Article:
NEW HAVEN, Conn. (CBS Local) – Has science gone too far? That’s the question some experts are asking after Yale University researchers announced that they have successfully reanimated a pig’s brain, which had been severed from its body.READ MORE: Gov. Tom Wolf Wants Lawmakers To Extend Opioid Emergency Declaration
Yale neuroscientist Nenad Sestan revealed the breakthrough during a meeting at the National Institutes of Health (NIH) on March 28. Sestan’s team reportedly experimented on over 100 pig brains obtained from a slaughterhouse and restored their circulation using a system of pumps, heaters, and artificial blood. The researchers said they managed to reactivate the brains for up to 36 hours.
“It’s at the extreme of technical know-how, but not that different from preserving a kidney,” Steve Hyman of the Broad Institute said, via MIT Technology Review. “It may come to the point that instead of people saying ‘Freeze my brain,’ they say ‘Hook me up and find me a body,'” the director of psychiatric research added.READ MORE: Mylan Shuts Down Viatris Manufacturing Plant In Morgantown
The ability to preserve a pig’s brain without its body is leaving many fellow scholars terrified at the thought of this procedure being used on humans. “With absolutely no contact to external reality it might just be a living hell,” Nottingham Trent ethics and philosophy lecturer Benjamin Curtis argued, via The Telegraph. “To end up a disembodied human brain may well be to suffer a fate worse than death.”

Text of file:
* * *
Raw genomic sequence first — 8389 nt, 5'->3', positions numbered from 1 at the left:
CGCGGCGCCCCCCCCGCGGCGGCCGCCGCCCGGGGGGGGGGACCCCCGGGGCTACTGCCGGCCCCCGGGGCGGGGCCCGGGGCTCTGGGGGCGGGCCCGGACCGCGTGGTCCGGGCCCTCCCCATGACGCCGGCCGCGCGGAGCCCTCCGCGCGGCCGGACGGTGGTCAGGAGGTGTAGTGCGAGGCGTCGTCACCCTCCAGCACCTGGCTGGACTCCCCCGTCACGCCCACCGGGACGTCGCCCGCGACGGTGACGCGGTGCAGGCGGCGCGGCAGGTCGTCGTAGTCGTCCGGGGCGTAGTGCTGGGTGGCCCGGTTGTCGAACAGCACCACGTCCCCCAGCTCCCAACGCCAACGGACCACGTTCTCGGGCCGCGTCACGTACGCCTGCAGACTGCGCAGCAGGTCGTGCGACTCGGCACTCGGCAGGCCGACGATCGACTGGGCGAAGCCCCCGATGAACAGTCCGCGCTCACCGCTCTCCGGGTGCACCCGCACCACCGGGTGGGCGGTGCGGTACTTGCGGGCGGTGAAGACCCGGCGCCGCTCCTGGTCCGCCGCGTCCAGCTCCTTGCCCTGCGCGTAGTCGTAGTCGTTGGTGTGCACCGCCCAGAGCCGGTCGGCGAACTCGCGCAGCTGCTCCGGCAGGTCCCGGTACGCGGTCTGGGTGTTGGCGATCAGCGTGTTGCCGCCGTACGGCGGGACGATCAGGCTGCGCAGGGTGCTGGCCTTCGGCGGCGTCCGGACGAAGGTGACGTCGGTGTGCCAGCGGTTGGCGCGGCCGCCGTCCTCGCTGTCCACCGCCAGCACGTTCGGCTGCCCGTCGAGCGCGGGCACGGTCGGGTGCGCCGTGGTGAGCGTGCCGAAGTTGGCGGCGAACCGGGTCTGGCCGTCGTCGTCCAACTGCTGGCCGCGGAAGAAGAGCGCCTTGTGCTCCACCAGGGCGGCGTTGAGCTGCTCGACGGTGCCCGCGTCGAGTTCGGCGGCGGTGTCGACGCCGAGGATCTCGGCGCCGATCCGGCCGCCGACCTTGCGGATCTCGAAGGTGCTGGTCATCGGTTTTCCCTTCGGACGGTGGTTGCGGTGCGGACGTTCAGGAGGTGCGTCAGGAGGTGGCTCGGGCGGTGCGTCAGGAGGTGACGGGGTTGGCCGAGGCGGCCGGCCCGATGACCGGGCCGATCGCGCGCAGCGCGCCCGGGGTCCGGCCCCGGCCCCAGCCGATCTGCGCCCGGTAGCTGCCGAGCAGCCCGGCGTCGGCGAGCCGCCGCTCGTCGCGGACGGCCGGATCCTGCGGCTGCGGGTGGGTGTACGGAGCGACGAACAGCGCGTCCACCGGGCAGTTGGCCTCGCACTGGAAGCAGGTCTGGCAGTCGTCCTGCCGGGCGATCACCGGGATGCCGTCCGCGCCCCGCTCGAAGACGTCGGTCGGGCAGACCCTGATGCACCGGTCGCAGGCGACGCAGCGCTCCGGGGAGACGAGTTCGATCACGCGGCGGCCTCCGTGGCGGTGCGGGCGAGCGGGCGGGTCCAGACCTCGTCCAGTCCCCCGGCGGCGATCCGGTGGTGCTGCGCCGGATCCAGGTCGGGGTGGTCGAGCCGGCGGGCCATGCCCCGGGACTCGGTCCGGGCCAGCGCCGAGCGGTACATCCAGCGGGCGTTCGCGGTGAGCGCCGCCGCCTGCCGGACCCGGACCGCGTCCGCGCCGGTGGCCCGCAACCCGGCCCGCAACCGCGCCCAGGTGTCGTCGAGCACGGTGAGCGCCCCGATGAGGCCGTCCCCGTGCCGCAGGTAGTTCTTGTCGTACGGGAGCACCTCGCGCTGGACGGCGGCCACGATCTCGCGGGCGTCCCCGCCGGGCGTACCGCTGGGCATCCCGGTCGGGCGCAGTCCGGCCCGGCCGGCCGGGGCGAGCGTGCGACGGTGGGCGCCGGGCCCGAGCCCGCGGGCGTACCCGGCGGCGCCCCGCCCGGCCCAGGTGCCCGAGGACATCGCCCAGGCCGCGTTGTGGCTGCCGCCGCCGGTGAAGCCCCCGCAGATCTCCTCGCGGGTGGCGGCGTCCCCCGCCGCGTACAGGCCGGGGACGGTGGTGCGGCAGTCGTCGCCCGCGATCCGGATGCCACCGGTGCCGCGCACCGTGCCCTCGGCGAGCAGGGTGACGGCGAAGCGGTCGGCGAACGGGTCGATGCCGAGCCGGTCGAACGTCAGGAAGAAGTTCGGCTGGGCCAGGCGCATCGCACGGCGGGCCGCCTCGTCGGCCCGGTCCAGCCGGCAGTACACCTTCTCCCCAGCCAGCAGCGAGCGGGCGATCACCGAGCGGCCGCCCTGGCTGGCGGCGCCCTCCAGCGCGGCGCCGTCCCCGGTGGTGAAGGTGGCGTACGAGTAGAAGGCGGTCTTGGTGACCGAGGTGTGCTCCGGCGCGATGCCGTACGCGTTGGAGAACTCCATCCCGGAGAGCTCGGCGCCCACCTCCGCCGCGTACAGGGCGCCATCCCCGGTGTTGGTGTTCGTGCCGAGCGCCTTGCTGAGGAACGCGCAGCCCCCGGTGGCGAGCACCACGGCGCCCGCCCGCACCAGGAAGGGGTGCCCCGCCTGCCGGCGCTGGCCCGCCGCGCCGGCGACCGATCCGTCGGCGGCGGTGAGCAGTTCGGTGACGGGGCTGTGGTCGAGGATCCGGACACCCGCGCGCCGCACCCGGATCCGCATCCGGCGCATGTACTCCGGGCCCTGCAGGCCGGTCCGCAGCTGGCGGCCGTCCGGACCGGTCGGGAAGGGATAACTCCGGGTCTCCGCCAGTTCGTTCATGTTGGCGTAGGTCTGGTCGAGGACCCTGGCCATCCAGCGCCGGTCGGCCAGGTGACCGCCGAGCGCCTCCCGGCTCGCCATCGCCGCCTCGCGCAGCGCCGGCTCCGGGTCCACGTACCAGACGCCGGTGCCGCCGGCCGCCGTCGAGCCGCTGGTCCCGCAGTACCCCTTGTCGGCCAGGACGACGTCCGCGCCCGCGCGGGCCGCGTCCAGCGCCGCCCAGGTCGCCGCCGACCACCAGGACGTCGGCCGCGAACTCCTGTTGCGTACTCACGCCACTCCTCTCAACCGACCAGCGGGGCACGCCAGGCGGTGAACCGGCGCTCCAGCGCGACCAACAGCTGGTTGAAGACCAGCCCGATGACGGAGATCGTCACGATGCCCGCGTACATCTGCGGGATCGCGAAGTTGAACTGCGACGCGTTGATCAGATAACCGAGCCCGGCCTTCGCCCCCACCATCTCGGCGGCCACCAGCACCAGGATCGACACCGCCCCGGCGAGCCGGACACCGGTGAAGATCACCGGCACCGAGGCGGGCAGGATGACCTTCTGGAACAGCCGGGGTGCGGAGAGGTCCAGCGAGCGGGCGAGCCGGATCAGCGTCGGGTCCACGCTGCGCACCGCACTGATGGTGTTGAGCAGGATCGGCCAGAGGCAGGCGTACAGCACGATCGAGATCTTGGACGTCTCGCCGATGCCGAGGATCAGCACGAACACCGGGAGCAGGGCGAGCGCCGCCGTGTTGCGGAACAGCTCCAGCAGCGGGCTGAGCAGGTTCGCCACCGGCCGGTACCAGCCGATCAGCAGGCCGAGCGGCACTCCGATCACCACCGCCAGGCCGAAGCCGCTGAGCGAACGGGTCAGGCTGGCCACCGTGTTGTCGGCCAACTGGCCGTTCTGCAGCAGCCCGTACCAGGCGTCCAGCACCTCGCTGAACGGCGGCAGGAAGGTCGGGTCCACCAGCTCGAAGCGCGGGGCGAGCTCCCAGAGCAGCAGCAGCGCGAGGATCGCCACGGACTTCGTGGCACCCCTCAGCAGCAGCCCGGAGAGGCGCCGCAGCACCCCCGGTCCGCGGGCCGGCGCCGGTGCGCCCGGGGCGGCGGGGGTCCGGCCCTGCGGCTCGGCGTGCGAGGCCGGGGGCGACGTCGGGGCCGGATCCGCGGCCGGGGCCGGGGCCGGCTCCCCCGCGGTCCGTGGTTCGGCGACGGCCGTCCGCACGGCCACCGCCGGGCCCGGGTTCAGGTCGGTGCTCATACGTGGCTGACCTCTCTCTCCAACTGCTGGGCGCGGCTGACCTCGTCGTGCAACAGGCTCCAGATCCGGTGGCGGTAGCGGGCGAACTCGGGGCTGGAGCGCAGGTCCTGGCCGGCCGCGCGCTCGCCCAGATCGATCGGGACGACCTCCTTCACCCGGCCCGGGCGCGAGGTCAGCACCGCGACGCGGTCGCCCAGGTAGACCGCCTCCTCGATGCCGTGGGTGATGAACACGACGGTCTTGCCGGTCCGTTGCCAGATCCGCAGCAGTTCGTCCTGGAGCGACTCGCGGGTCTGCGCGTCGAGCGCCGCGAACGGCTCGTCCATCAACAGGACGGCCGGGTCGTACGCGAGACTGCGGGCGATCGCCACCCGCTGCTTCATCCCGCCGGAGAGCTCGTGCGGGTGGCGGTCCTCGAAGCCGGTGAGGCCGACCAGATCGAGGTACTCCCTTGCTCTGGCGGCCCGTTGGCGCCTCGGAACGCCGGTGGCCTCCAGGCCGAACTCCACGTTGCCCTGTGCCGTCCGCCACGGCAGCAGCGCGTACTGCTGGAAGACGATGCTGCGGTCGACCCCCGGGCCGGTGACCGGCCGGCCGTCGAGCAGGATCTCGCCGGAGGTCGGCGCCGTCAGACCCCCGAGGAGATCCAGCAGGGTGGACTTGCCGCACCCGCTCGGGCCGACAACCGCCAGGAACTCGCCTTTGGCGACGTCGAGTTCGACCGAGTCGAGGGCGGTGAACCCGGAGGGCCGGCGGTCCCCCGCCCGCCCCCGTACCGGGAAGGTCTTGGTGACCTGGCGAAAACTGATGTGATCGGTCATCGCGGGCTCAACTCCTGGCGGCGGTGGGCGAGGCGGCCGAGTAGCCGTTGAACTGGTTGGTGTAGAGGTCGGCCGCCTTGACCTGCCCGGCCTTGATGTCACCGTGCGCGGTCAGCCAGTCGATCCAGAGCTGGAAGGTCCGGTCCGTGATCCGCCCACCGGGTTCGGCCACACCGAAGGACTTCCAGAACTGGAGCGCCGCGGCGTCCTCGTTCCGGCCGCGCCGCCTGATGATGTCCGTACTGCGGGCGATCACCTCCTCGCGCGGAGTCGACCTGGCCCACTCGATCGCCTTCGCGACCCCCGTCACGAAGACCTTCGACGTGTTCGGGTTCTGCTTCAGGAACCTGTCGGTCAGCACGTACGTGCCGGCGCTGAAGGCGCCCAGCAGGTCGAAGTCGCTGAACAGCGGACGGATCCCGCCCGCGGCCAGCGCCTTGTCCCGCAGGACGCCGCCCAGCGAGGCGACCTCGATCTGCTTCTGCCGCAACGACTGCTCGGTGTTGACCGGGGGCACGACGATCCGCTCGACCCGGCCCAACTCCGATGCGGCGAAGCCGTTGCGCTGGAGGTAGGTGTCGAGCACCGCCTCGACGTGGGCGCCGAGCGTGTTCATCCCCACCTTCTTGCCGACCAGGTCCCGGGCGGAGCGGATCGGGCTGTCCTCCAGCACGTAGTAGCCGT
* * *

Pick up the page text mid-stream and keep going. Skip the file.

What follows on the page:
“The techniques, even to a researcher, sound pretty ghoulish – so it is very, very important that there should be a public discussion about this,” Prof. Colin Blakemore told BBC News.
Sestan told NIH members that the process would likely work on any species, not just pigs. He added that brain-preserving technology could help doctors test experimental cancer and Alzheimer’s medications too dangerous to be used on a living person.MORE NEWS: Police Investigate Theft Of 14-Year-Old Horse In Renfrew
The mystery about what “death” really means and what level of consciousness would remain inside a severed brain has Sestan’s colleagues questioning if such a test on a human would ever be attempted. “The whole question of death is a gray zone,” neuroscientist Anna Devor said. “We need to remember the isolated brain is not the same as other organs, and we need to treat it with the same level of respect that we give to an animal.”